JetSuite offers a hybrid program which is called a membership program; however, you do not need to be a member to take advantage of their flight services. The membership program provides 4 pricing levels with the following deposits: $50,000, $100,000, $200,000 and $400,000. Prices per “planned” flight hour start at $3,200 for the Phenom 100 and $3,950 for the CJ3, and the price decreases as the membership level deposit increases. Those at the $400,000 membership level pay  $2,900 for the Phenom and $3,650 for the CJ3. Non-members pay higher hourly rates than members, and members receive priority rights when booking trips. Each trip scheduled for members and non-members is quoted by their customer service group and locked in even if the flight is longer than anticipated. Additional charges may be added to the flight charges for use of non-preferred FBOs, requested departure time slides, and changes to an itinerary outside of certain time frames.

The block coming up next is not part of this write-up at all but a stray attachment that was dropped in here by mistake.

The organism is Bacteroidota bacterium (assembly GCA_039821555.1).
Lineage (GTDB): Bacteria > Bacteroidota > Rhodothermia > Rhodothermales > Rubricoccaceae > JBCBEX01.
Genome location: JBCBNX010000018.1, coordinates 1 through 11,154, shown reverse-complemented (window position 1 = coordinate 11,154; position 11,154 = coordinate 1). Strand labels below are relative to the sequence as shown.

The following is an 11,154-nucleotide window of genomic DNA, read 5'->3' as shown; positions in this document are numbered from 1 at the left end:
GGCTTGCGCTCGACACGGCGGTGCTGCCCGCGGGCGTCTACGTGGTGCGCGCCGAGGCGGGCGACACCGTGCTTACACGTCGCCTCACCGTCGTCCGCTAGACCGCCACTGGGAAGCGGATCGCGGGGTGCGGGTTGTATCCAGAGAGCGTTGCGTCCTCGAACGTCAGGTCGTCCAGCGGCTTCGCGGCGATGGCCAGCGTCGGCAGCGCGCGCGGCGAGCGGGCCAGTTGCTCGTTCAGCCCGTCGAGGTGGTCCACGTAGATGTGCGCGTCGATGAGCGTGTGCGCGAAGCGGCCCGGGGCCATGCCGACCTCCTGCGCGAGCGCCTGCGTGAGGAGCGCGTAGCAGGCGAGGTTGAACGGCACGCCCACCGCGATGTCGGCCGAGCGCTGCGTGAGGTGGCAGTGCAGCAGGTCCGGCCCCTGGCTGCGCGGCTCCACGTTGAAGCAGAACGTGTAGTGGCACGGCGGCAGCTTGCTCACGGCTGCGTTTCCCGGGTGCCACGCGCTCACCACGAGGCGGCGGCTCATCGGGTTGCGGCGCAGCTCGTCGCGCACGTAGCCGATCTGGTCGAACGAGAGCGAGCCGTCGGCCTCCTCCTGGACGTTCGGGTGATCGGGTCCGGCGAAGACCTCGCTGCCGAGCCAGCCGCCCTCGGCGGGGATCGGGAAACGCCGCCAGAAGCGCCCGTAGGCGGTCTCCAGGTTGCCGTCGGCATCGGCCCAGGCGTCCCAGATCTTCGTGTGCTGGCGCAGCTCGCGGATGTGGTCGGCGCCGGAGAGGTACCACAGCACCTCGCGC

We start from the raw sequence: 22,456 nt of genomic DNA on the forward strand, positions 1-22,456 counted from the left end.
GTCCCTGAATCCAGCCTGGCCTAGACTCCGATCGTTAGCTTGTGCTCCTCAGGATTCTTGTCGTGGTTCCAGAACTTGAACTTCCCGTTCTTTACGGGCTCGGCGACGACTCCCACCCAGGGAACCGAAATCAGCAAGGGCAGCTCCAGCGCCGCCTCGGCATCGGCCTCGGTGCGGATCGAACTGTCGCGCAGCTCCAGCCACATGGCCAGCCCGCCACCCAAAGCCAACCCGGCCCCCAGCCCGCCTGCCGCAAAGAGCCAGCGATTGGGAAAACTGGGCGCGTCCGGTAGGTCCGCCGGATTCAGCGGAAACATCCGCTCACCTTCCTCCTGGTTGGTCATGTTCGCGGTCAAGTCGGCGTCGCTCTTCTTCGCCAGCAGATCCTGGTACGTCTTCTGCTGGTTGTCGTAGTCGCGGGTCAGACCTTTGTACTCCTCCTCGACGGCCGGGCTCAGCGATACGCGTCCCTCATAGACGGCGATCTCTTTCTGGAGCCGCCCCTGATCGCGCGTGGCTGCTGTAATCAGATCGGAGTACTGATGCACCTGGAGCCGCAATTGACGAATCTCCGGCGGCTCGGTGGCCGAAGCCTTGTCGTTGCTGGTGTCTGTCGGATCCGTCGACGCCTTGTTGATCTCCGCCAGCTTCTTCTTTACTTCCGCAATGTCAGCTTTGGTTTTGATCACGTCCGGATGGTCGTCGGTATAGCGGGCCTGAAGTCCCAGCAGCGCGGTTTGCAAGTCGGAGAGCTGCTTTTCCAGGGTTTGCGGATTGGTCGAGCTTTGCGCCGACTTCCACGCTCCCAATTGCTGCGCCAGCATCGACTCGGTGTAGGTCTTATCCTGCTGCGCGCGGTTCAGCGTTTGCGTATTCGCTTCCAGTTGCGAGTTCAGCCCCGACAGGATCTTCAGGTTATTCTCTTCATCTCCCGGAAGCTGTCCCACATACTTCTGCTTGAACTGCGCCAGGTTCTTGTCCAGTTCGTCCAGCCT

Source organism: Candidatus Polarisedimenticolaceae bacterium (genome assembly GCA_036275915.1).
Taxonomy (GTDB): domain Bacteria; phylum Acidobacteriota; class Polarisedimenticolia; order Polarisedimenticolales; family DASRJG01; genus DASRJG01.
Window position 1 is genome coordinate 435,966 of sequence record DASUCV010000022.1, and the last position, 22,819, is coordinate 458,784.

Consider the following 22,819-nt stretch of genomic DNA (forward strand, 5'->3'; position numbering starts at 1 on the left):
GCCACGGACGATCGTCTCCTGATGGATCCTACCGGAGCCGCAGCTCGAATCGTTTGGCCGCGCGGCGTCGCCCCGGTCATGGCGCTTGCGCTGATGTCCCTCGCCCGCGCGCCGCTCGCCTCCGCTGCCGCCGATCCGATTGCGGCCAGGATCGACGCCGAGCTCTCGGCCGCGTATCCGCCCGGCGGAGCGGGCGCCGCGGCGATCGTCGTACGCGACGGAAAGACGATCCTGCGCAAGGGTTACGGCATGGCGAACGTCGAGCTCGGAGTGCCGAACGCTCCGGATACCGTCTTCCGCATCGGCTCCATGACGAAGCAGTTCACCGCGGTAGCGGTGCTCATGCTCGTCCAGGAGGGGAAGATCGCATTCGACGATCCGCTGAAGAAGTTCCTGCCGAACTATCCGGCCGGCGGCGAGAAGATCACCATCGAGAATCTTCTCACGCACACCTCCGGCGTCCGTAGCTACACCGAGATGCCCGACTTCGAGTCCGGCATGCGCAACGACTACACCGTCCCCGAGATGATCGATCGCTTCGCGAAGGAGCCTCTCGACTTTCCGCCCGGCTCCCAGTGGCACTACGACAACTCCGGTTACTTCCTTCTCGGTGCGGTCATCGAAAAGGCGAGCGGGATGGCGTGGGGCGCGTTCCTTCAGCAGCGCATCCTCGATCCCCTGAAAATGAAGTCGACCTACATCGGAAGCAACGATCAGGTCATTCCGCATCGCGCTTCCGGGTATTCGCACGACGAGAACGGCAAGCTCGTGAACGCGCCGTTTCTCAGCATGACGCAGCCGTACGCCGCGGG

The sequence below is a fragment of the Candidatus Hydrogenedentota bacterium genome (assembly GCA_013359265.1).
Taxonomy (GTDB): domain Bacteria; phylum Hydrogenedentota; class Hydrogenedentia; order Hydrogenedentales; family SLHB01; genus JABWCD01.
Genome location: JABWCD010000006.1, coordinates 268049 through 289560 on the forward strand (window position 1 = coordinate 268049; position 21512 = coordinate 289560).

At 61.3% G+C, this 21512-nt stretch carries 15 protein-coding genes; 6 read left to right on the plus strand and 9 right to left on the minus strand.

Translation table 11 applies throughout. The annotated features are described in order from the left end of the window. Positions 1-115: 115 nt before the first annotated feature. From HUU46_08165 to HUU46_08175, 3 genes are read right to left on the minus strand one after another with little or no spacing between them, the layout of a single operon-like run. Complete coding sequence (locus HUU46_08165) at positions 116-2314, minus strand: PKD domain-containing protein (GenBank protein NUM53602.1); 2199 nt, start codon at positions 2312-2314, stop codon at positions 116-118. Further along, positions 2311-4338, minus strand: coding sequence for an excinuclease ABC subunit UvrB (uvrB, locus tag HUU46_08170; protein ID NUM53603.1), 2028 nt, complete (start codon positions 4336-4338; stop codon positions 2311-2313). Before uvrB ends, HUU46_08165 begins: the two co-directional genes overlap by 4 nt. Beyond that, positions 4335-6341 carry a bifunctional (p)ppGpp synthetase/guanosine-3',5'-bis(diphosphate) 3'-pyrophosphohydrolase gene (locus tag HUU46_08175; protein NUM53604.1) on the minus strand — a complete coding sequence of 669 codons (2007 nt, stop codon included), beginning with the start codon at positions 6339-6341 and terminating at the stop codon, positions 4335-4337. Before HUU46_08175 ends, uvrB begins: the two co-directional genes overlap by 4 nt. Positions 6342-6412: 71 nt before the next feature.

Along with the membership program, JetSuite offers occasional discount flights to and from specific airports on specific dates - these special offers are called SuiteDeals. These SuiteDeals are priced per trip and can cost as little as $499.

JetSuite uses ARG/US (Aviation Research Group/United States), a world leader in aviation safety research, as their independent, third party evaluator to verify compliance of all flights to ensure passenger safety. JetSuite has received an ARG/US Platinum rating. The Platinum rating is recognized as one of the highest in relation to operational practices and flight safety standards, and it is the highest-level safety audit rating in private aviation. All JetSuite flights are flown with two pilots, and all pilots are captain rated, attend CAE Simuflight annually for simulator training, and average 8,000 flight hours of experience.

JetSuite offers their customers pet-friendly flights, ground transportation (if needed, but at additional cost), and benefits from luxury partner Singapore Airlines. 

 

See how the Phenom 100 compares to other jets!

Topics: charter, charter flights, jet lease, JetSuite, phenom 100, embraer phenom 100, citation jet 3, cj3